There, we met a group of archers from Malaysia. Notable was En Suhairi who won the Kelantan open tournament earlier in March. Together with him were three other winners of the Malaysia Cup tournament. We sat in for the briefing and was surprised to learn that there will be two rounds for the first day of the barebow shoot. First, the qualifiers and then, the elimination round.
Later in the day, we caught up with coach Lau, our fourth team member and had a rather late dinner before calling it a day...

Arriving at the scene on the first day of the tournament...
The archer's prep room, already packed to the brim

Archers at the qualifiers for the recurve event
 Enduring the heebeejeebies and a long day... 

The next morning, we headed out to the junction of Khu Bon Road to have our local breakfast. After a good fill, the guys went back to take a dump. Its ritual.
Later, we boarded the taxis that took us to Fashion Island Mall which is nearby. After getting our gear out, we headed to the event hall and made our way to the archer's prep room. Since we are shooting in the afternoon, coach Lau suggested an early lunch. Everyone had their fill and was happy!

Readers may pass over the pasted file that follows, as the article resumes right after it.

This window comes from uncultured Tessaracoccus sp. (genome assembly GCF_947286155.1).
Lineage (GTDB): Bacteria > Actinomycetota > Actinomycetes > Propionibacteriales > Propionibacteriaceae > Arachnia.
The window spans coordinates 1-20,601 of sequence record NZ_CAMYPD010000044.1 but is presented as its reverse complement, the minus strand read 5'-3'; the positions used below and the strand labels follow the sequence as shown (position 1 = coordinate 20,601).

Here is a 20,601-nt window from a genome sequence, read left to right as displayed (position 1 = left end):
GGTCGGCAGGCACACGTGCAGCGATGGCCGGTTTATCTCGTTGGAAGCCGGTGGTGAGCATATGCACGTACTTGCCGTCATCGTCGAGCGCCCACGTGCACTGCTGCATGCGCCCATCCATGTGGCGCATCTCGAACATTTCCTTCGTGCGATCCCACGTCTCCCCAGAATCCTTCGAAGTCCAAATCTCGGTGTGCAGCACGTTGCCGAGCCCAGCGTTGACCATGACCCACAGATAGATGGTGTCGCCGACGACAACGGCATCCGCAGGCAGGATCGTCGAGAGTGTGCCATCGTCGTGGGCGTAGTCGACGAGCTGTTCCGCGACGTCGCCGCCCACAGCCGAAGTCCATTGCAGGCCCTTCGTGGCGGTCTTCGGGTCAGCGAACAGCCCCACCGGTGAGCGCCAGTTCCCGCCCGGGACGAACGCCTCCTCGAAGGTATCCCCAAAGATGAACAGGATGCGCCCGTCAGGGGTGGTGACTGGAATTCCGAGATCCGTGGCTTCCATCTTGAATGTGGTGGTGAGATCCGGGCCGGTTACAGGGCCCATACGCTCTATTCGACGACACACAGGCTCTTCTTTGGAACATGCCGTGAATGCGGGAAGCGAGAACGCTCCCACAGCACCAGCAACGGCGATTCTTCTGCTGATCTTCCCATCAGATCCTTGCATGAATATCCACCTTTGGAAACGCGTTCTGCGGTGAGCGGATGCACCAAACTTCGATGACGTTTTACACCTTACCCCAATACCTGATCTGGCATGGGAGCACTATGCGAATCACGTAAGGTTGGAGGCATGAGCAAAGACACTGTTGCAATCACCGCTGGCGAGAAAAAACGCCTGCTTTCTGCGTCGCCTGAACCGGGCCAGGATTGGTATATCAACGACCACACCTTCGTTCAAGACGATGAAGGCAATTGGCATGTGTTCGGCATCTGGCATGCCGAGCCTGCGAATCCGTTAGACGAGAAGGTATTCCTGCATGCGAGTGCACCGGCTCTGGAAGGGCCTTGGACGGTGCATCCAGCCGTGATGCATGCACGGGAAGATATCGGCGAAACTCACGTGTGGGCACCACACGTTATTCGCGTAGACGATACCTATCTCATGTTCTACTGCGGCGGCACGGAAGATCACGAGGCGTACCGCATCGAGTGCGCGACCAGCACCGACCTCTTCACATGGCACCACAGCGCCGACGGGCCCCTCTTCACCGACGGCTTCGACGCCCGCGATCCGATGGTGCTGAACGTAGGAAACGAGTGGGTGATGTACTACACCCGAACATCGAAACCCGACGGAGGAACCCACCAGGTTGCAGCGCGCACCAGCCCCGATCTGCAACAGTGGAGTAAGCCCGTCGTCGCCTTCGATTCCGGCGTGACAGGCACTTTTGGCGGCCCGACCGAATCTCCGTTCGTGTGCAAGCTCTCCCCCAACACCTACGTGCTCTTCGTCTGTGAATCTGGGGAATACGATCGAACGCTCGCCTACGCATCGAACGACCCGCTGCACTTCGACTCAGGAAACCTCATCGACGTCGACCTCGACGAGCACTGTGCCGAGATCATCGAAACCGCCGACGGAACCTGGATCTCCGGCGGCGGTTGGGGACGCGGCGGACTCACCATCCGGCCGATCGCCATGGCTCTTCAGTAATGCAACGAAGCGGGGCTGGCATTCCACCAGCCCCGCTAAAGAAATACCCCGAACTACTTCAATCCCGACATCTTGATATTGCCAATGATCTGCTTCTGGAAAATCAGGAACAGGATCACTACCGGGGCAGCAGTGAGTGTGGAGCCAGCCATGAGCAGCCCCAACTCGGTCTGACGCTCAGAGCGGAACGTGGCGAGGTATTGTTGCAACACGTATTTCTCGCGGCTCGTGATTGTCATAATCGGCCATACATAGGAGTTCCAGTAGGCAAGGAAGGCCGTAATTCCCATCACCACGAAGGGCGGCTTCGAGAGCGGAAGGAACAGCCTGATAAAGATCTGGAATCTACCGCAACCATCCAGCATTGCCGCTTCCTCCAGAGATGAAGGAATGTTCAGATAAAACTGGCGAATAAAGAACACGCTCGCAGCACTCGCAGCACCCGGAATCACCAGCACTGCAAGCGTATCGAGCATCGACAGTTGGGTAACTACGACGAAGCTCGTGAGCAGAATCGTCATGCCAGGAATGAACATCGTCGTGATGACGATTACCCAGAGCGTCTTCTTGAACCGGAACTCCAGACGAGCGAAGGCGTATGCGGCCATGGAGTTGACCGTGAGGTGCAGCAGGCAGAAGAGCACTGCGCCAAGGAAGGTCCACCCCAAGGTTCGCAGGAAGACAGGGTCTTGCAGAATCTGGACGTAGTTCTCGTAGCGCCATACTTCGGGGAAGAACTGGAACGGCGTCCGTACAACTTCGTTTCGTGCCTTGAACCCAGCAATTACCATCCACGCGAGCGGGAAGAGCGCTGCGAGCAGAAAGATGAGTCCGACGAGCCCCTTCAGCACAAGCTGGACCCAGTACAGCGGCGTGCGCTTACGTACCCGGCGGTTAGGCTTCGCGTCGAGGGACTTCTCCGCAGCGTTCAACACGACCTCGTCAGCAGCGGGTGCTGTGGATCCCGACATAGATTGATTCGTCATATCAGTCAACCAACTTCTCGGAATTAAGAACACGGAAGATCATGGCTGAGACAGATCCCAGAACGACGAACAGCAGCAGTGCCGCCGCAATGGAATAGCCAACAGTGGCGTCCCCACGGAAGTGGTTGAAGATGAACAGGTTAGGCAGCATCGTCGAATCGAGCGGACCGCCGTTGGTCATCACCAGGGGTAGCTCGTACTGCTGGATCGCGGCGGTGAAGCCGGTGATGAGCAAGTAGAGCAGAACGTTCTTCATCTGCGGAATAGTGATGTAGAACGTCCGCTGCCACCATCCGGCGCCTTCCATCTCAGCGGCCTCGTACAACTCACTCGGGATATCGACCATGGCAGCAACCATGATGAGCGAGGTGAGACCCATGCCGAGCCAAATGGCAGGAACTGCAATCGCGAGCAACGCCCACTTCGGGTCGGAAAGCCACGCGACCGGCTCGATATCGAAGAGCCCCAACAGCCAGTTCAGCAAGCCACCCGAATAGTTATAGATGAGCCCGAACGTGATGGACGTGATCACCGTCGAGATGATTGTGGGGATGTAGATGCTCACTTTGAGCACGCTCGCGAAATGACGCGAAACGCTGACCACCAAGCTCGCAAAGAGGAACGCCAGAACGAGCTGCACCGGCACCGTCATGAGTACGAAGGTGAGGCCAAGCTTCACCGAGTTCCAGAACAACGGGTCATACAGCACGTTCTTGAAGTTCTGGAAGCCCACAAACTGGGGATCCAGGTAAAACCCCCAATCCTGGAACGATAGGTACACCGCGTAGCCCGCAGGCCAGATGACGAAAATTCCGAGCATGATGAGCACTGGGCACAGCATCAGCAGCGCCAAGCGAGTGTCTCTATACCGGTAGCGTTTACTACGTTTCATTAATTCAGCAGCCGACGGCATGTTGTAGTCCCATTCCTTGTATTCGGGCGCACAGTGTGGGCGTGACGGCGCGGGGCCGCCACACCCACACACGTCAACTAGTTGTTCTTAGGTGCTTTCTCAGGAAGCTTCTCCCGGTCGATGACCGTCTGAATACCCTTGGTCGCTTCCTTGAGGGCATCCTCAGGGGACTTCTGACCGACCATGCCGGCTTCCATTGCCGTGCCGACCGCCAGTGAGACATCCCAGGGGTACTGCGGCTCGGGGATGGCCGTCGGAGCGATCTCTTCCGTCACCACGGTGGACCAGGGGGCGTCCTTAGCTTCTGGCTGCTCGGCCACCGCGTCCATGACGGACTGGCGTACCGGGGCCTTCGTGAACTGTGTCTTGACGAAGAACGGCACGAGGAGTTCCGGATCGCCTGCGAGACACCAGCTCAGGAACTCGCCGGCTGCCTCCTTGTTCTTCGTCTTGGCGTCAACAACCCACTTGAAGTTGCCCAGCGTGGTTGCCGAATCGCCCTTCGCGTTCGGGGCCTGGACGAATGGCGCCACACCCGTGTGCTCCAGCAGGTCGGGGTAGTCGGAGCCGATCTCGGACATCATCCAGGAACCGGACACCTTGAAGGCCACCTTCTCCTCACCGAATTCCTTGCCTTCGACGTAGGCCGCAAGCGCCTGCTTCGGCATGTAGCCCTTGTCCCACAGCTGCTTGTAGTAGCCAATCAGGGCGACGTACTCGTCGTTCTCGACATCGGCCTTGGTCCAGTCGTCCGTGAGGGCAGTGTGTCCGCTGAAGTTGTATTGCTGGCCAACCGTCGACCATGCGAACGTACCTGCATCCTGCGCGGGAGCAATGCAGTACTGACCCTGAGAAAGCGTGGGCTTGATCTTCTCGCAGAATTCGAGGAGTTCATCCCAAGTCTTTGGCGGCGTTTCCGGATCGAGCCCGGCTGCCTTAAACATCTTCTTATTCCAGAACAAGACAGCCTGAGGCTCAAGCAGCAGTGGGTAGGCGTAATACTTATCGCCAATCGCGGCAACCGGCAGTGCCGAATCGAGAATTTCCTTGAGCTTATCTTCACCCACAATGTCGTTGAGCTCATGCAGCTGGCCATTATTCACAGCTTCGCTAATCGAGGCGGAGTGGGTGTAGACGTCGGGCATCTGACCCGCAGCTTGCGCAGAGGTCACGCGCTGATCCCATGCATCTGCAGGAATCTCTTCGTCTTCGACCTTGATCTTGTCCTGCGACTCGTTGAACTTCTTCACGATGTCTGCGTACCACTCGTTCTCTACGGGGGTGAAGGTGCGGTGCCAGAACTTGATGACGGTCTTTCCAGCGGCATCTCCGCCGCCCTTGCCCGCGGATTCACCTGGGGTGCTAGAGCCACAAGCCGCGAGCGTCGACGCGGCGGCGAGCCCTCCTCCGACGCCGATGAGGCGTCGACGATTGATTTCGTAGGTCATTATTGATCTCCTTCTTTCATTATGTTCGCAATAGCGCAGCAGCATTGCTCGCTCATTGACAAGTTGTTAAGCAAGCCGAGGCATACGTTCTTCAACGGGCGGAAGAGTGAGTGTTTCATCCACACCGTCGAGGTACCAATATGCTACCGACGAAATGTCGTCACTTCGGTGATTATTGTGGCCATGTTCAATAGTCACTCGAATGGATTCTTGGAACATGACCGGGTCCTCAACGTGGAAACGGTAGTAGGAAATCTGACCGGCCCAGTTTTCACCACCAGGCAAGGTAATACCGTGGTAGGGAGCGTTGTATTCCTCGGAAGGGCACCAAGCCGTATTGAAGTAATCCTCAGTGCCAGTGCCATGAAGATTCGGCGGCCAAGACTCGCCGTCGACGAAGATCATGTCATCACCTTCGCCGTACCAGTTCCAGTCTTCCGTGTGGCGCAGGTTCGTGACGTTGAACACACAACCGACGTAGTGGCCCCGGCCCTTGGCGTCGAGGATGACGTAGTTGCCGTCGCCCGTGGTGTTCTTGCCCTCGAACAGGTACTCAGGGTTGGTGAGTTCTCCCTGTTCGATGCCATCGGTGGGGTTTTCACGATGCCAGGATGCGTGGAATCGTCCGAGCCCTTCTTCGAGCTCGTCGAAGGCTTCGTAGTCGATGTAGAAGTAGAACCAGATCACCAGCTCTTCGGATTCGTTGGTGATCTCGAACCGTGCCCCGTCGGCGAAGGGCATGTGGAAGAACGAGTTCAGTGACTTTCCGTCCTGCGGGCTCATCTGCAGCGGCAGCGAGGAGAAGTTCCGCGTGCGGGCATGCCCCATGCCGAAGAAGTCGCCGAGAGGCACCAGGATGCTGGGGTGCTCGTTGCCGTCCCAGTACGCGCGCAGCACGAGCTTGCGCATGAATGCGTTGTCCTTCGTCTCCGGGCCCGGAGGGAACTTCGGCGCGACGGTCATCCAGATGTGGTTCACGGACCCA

Equipment inspection

Local media at the scene

The trophies!
After a good fill, it was back to the event hall, there, we had a chance to warm-up. As usual, I did my push-ups, stretching and by the time our group was called, it's a quick march to the shooting line.

Warm-up session

Thai archers tallying the scores
Jeff, Lau and I shot on the same shooting line. We were in group A, while Michelle worked her way to the far end of the hall to shoot with the ladies.
My shooting mate was a tall Thai archer using a spigarelli barebow riser. He took target bud A while I shot the B side. Prior to this, we were assigned our target face and knew that the best way to beat anxiety is to train hard on our designated face.
It really helped a lot! After 10 ends and 30 arrows, I had two misses. The arrows landed outside the target face. For my effort, I scored 198/300. I beat my previous year score of 113/300. The highest scoring archer was from the Thailand Outdoor Archery Club. He ranked at 4th place with an impressive score of 237/300. Second highest was my lane mate who shot 216/300 while the guy on target face C shot at 205/300.